Multilateral development banks (MDBs) are especially well suited for infrastructure financing, as they can provide the long-term financing needed for infrastructure investment to become profitable, given the large scale of the initial investment and the long amortization time. Furthermore, MDBs can offer finance at a relatively low cost as they have very high credit ratings (typically as high as and sometimes higher than their member governments). Thus, they can borrow relatively cheaper on the international capital markets and pass on that cost advantage to their borrowers. However, the role of a development bank goes well beyond providing finance on a large scale. The halo effect (implying that the bank is participating in some form in the project, through loans, equity, or guarantees), the provision of coordination functions among different stakeholders, and the support both financial and technical for project preparation, at an individual level, but also for a series of projects, is also extremely valuable.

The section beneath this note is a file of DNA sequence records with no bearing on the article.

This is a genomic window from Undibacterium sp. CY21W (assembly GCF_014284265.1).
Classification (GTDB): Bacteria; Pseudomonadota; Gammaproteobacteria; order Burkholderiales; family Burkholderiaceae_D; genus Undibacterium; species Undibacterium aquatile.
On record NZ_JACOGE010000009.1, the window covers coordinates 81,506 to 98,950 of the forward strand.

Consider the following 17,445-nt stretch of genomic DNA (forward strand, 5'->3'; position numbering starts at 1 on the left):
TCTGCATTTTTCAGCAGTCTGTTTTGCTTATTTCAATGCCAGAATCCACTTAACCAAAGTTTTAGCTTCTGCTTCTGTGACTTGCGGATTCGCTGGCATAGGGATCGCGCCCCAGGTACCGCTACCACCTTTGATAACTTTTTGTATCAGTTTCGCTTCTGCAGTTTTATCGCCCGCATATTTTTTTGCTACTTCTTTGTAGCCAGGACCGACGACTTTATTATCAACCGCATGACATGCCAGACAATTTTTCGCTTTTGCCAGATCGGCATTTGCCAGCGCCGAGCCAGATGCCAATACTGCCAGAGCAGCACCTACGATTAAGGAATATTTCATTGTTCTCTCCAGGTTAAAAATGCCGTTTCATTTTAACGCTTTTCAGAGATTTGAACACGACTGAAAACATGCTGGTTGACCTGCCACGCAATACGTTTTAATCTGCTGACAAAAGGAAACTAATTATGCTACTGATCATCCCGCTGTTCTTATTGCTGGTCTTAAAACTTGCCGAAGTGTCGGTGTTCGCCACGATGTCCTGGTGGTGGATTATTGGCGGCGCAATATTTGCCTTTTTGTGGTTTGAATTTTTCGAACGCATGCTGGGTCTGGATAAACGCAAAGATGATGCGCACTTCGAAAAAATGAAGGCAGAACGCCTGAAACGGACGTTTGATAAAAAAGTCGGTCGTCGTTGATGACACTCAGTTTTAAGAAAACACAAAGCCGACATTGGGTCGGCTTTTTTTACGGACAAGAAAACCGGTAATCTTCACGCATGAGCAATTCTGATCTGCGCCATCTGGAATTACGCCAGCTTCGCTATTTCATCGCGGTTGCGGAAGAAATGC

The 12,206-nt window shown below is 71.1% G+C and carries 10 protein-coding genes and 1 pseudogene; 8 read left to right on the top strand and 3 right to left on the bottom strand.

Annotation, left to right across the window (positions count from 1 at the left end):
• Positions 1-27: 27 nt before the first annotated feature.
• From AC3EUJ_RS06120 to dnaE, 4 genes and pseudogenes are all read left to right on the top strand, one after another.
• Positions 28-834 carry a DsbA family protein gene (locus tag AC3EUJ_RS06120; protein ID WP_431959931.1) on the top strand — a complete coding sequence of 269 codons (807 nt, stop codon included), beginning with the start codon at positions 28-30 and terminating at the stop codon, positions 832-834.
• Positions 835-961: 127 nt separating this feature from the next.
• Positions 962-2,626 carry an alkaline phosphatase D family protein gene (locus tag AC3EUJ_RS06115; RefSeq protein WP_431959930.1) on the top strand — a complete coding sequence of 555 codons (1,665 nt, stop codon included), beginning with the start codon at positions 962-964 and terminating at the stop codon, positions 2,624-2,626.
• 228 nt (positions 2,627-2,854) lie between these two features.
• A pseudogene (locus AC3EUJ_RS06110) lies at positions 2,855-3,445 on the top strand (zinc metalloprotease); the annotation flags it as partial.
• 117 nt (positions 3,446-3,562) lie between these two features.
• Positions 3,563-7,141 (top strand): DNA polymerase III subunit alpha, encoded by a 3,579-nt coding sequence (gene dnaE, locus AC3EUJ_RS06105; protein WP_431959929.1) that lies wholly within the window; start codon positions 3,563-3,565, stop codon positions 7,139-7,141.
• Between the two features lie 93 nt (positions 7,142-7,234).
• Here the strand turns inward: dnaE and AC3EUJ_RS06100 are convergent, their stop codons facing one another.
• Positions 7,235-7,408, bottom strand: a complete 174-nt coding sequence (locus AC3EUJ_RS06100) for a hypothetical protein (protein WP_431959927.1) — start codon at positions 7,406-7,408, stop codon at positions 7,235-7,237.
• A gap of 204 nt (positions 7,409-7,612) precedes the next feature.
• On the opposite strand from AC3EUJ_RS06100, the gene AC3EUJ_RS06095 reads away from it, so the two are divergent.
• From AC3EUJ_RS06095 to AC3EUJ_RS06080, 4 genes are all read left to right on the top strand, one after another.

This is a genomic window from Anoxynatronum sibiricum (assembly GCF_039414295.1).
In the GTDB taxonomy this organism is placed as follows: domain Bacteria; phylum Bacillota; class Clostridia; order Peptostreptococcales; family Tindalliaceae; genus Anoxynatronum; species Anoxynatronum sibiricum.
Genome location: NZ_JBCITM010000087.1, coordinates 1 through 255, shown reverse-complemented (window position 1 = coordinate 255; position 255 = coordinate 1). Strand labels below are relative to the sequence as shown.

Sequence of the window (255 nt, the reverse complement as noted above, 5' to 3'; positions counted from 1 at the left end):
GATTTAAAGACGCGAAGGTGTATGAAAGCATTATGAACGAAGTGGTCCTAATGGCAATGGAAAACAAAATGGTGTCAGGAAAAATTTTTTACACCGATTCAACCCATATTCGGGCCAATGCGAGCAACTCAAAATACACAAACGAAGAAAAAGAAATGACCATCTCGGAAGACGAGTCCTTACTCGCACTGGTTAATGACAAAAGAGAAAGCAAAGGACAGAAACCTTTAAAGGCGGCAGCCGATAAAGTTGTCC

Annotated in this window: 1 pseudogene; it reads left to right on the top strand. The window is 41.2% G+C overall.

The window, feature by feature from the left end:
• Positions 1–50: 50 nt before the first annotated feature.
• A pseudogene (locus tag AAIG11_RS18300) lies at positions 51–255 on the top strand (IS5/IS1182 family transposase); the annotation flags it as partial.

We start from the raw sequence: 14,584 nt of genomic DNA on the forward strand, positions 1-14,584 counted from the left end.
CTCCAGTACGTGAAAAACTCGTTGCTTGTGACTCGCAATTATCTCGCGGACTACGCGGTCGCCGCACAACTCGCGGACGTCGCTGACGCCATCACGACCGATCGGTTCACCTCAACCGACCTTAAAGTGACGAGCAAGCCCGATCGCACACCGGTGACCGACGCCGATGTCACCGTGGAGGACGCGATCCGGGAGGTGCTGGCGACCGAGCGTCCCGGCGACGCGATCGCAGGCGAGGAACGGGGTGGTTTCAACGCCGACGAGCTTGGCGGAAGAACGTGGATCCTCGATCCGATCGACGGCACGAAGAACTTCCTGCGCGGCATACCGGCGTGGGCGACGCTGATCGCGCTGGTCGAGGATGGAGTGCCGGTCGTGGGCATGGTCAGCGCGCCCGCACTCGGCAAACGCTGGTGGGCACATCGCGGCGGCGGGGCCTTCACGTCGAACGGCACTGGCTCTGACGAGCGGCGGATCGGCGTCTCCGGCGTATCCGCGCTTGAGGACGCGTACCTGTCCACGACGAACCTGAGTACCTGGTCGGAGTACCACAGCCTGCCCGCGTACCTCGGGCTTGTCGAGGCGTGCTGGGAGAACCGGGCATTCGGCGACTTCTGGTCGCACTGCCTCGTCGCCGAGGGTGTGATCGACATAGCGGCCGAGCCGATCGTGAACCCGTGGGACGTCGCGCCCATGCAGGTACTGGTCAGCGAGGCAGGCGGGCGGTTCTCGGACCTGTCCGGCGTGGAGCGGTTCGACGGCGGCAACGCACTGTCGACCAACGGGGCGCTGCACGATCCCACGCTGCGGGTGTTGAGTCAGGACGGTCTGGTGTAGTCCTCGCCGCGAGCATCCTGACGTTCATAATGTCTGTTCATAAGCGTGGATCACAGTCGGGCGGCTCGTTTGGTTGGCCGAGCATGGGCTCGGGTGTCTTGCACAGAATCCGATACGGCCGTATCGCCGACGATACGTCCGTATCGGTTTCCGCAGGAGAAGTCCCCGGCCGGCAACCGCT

Challenges and Opportunities for MDBs in 21st Century Infrastructure Finance
In light of the overwhelming needs for infrastructure finance in emerging and developing economies and the limitations facing alternative flows of financing, there is a clear role of MDBs to continue and in fact step up their activities. The Infrastructure Finance in the Developing World Working Paper Series is a joint research effort by GGGI and the G-24 that explores the challenges and opportunities for scaling up infrastructure finance in emerging markets and developing countries.
The Future of Mobility - Scenarios for China in 2030
What might one expect for the future of mobility in China in 2030? Mobility is defined as the ability to travel from one location to another, regardless of mode or purpose. RAND researchers used a six-step scenario development process to develop two thought-provoking scenarios that address this question.